Two high school students and two adults -- including Not In Our Town: Bloomington/Normal's Mary Aplington, who has been working with local schools to stop bullying and bigotry -- will be recognized for promoting tolerance and understanding.

In the running are students Marcus Brooks, Rahul Vudaru, Veena Yeleswarapu, Rachek Beck, Keerthi Amballa, Amanda Breeden, Amari Funderburg, and Helen Steinbacher-Kemp.

Adult contenders for the honor include: Aplington, NIOTBN alumni Arlene Hosea and Marcos Mendez, Jesse Padilla, and Arthur Haynes.

The Human Relations Commissions of Bloomington and Normal make the selections.

National Bullying Prevention Month: Hugs and Communication

As the students of Unit 5 and District 87 continue to acclimate to new experiences and relationships, they also face the challenge of coping with bullying or the temptation to bully. October is National Bullying Prevention Month, and an ideal time for parents to talk with teachers, communicate with their kids, and, hopefully, help eliminate bullying.

The Pantagraph's Derek Beigh recently examined one local effort to inoculate students against the damage of bullying.

For Antoinese Watson of Normal, reaching out to bullied teens isn't nice, it's necessary.

"My cousin is (a local suicide victim's) sister," she said. "No child should feel they're all alone, and something like that is necessary."

Watson, a senior at Normal Community West High School, joined about two dozen other local residents spreading that message during Wednesday's (Oct. 1) Operation Hug a Child event.

“I started it because of the young lady who committed suicide,” said the Rev. Rochelle Patterson, pastor of God's Decision Outreach Ministry in downtown Bloomington. "Any child from 2 to 92 needs a hug sometimes."

Patterson, members of the church and supporters organized events, including face painting, speakers and games Wednesday at Carl's Ice Cream in Normal.

"I was bullied in fifth grade," said 13-year-old Sharissa Jackson of Normal after getting her face painted. "It helps to make new friends or find an activity to do after school to get your mind off it."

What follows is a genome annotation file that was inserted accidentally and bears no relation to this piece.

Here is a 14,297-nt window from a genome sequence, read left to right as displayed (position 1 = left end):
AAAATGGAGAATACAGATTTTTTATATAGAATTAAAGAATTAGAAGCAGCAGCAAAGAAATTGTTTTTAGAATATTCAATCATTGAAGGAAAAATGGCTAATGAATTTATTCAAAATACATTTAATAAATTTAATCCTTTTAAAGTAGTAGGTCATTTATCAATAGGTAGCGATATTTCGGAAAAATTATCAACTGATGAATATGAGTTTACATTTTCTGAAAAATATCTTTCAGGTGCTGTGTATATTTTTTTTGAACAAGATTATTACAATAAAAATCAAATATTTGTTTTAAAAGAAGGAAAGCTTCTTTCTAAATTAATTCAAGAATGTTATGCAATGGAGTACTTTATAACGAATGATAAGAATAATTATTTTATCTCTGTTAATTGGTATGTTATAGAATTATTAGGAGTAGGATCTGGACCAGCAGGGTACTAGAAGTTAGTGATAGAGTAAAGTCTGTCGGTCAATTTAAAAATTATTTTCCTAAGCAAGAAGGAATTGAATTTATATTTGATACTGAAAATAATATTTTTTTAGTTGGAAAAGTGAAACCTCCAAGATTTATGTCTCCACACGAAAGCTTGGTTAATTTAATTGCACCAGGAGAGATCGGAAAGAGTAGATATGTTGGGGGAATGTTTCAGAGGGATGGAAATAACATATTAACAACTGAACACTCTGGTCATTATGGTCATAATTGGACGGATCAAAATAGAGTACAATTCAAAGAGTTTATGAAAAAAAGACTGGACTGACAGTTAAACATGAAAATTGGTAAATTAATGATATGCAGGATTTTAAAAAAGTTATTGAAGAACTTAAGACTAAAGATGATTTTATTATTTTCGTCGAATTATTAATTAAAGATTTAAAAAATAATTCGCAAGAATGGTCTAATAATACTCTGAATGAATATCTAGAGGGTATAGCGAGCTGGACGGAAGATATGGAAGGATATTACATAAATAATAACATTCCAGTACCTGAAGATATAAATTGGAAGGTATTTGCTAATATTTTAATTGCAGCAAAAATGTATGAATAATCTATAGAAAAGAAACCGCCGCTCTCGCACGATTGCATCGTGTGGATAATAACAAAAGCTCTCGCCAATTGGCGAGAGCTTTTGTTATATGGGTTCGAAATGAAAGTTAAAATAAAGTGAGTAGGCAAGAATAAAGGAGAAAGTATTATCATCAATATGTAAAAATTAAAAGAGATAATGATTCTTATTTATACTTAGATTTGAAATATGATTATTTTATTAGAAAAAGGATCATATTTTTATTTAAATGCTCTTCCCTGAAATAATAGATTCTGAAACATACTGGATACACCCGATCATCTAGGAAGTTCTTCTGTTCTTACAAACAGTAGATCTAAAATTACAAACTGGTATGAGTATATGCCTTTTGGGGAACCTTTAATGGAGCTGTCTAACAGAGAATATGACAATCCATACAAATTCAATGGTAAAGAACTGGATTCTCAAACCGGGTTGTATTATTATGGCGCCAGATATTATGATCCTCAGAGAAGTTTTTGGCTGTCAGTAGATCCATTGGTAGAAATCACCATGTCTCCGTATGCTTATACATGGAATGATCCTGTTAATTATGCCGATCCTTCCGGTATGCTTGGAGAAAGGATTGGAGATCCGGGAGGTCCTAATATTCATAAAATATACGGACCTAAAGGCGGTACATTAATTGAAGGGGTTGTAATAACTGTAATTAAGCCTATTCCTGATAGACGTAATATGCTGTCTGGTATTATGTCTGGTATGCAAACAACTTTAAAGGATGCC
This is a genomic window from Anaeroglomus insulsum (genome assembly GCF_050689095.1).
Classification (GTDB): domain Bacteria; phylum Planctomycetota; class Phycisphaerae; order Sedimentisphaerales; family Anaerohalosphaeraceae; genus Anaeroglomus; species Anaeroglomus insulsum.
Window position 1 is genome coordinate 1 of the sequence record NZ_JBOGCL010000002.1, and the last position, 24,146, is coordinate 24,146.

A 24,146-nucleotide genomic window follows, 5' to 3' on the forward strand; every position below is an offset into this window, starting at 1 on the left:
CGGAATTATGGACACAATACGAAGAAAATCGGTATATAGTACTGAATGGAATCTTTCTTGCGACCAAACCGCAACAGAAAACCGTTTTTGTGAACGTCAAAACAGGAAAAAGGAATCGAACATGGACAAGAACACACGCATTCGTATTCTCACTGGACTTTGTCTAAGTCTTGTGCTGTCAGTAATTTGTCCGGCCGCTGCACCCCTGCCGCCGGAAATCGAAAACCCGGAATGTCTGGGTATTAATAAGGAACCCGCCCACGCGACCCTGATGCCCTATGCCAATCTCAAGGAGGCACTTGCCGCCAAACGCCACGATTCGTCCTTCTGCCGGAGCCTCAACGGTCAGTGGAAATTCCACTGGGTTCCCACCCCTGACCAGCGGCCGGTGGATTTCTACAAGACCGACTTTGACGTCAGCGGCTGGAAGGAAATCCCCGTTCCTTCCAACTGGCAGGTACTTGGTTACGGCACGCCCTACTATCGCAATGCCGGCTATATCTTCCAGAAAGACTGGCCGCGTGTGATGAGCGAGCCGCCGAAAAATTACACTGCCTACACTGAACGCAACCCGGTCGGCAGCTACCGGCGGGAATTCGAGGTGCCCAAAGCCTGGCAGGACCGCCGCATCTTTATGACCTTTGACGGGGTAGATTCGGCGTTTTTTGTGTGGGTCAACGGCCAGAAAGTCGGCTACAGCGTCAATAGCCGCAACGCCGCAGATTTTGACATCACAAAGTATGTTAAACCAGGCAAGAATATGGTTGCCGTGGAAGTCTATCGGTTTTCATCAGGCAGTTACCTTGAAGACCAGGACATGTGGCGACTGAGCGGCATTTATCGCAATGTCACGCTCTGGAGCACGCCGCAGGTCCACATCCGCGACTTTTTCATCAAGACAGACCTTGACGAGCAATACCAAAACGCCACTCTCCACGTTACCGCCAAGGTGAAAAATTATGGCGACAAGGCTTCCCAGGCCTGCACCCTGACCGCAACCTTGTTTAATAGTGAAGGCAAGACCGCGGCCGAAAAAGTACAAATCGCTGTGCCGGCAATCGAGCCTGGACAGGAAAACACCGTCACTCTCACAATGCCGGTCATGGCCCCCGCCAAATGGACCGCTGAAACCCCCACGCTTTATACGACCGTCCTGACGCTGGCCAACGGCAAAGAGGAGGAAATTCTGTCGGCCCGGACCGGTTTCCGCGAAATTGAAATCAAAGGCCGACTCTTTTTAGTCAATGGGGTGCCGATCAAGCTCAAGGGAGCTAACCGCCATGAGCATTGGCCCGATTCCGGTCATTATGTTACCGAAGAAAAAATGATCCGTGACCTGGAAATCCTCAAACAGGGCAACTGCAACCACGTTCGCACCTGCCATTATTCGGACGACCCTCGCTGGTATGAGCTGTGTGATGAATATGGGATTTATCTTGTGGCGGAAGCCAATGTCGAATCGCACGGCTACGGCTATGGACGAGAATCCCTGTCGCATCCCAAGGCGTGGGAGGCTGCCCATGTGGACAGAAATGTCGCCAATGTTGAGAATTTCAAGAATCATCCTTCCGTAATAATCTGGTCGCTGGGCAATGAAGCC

Watson said "a ton of people get bullied," but she tells other students to "stay strong" and "find someone to talk to so you're not all alone."

Patterson said Jackson and 11-year-old Ashanti Hunter of Normal, both church members, were big parts of getting Operation Hug a Child rolling. The effort has visited local restaurants, grocery stores and downtown spaces offering hugs to passers-by, and the church maintains a board with photos of those hugs.

Hunter said she'd like to see more school-based organizations working to stop bullying. Watson is part of an anti-bullying group at Normal West that will hand out informational fliers at the school's homecoming parade next week.

"We're planning to go to the schools," Patterson said. "Too many kids don't realize people actually care about them."

Wednesday's main event was a hugging contest. Deborah Love of Normal and Tabu Triplett of Bloomington raced to see how many people in and around the restaurant they could hug.

After Triplett won, Patterson even offered hugs to people in the drive-thru lane at Carl's, including Bonnie Stephens of Pekin. Attendees also formed a massive heart to demonstrate their togetherness.

Patterson said she'll be out soon at more locations offering hugs to anyone who needs one. She refers to people who offers hugs as "Heroes Under God."

"Look out. There's a H.U.G. coming for you," she said with a laugh.

Normal Unit 5's anti-bullying/anti-bigotry resolution, passed last spring.

Normal Unit 5's anti-bullying/anti-bigotry resolution, passed last spring.


New ISU 'Response Team' Offers Clearinghouse For Bias/Discrimination Issues

A racially inflammatory Twitter post last spring spurred an “awe-inspiring” community response and a new effort to head off hate and bigotry and foster understanding on campus, according to Art Munin, chairman of ISU’s new Inclusive Community Response Team.

Munin, ISU assistant vice president and dean of students, reports the recently debuted effort is designed to help address essentially “any identity-based issue” on campus, from overt bigotry (such as the racist graffiti recently found on an Illinois Wesleyan University sidewalk) to more subtle “bias-related” incidents or “microaggression” – frequently unintended, often routine discrimination in interactions with those of a different race, culture, faith, or gender identity. In short, activity “that just doesn’t reflect the values and diversity we espouse at Illinois State University,” Munin said.

The 10-member response team includes junior Patrice Gooden, secretary of diversity affairs for the ISU Student Government Association, as well as representatives of the ISU’s provost office, counseling and housing services, Milner Library, University College, the ISU Police Department, the vice president of student affair, and the Office of Equal Opportunity, Ethics, and Access (OEOEA).  Visit the team’s website at http://studentaffairs.ilstu.edu/who/diversity/icrt/.

 “This group is to help provide a place to support, listen, and remedy, but hopefully also to do some proactive work to help prevent these things from happening,” the Southside Chicago native and first-generation college student related. “Previously, there just wasn’t a mechanism to draw all these entities together so we’d be talking on a regular basis.